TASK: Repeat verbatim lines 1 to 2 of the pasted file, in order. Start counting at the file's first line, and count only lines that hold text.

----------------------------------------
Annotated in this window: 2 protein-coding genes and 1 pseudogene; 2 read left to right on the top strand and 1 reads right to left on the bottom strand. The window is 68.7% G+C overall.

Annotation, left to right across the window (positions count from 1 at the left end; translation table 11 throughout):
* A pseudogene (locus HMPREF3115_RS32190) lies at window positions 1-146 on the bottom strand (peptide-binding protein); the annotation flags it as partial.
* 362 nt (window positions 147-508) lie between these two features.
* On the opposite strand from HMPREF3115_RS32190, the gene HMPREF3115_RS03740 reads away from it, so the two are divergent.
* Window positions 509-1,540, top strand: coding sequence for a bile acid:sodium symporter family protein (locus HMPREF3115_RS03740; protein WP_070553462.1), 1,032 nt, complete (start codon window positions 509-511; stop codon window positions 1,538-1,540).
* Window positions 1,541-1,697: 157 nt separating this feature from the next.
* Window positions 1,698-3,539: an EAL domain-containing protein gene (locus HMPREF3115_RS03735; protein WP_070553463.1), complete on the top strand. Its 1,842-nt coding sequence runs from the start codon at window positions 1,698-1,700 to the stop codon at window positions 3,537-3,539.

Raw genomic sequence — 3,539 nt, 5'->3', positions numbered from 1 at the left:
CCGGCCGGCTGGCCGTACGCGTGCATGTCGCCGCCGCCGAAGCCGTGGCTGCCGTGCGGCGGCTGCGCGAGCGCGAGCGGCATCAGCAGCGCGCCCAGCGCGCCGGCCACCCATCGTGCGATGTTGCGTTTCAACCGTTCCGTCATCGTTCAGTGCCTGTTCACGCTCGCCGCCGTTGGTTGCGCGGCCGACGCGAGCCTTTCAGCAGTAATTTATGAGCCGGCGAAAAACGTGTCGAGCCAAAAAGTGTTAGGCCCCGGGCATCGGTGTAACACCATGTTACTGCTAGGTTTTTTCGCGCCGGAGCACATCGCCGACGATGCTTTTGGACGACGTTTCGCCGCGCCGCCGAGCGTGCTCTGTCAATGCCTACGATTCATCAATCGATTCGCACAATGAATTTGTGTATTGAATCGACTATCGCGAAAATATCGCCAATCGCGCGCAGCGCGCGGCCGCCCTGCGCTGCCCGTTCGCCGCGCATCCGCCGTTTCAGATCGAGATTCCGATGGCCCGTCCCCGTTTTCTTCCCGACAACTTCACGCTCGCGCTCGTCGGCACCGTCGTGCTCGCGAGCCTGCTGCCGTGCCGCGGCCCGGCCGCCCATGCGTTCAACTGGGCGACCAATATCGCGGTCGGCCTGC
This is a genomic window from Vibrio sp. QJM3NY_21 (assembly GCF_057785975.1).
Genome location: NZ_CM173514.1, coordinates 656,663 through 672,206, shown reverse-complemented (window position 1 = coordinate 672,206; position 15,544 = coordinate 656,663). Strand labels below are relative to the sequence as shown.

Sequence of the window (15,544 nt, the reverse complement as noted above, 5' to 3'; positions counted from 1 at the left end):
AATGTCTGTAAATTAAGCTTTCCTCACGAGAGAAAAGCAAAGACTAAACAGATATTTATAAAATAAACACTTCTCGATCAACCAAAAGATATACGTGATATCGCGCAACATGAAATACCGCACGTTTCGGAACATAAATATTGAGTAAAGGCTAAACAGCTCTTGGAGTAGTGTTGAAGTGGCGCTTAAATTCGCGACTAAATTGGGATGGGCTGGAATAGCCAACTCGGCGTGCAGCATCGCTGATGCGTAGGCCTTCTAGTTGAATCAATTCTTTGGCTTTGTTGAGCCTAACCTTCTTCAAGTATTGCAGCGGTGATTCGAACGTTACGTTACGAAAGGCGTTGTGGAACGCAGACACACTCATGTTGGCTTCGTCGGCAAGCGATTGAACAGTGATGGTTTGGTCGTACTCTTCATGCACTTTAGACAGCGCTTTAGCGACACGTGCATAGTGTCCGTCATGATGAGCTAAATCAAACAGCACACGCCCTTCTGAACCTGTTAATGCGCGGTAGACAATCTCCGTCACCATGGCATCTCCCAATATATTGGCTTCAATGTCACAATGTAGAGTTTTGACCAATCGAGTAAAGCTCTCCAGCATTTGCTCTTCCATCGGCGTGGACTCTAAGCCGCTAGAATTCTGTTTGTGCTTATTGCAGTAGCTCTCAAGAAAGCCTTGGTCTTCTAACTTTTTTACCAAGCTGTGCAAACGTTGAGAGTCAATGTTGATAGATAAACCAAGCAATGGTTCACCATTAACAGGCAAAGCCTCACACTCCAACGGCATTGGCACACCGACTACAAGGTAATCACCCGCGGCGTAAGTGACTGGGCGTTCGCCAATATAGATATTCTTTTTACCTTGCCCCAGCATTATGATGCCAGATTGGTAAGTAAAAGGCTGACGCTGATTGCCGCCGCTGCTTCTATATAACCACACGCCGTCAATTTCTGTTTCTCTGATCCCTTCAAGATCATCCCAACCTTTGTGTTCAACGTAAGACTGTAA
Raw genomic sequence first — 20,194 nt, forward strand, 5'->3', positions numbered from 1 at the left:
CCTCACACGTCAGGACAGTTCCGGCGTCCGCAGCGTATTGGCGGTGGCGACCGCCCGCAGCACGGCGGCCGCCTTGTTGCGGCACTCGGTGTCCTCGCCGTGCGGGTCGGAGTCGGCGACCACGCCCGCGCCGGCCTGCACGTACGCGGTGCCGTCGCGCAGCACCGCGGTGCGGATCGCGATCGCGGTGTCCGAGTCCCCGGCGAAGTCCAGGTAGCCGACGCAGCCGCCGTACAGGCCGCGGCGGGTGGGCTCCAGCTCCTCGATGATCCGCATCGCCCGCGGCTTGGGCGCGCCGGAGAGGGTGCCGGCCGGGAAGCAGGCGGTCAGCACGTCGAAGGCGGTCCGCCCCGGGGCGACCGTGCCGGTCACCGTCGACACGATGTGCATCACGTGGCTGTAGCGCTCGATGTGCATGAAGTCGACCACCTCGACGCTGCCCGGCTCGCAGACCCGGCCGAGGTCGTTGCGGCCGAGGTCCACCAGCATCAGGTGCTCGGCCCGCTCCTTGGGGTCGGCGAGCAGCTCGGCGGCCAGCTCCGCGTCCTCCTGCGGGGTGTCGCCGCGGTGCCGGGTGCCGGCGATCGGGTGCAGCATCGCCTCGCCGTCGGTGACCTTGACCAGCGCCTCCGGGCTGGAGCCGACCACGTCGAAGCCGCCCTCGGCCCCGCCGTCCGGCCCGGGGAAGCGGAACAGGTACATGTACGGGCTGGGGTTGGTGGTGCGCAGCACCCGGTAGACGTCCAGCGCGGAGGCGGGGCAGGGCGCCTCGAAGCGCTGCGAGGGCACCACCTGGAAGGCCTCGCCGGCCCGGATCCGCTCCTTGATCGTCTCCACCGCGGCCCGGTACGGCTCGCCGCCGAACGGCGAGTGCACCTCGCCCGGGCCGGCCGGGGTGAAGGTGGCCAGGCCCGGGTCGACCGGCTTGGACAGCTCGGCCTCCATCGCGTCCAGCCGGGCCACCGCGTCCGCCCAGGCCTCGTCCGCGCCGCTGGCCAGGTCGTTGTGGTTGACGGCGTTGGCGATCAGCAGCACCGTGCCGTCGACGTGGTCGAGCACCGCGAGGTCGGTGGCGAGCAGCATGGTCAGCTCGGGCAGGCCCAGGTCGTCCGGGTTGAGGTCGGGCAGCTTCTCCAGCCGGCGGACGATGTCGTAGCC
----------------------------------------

Annotated in this window: 2 protein-coding genes and 1 pseudogene; 2 read left to right on the top strand and 1 reads right to left on the bottom strand. The window is 68.7% G+C overall.

Annotation, left to right across the window (positions count from 1 at the left end; translation table 11 throughout):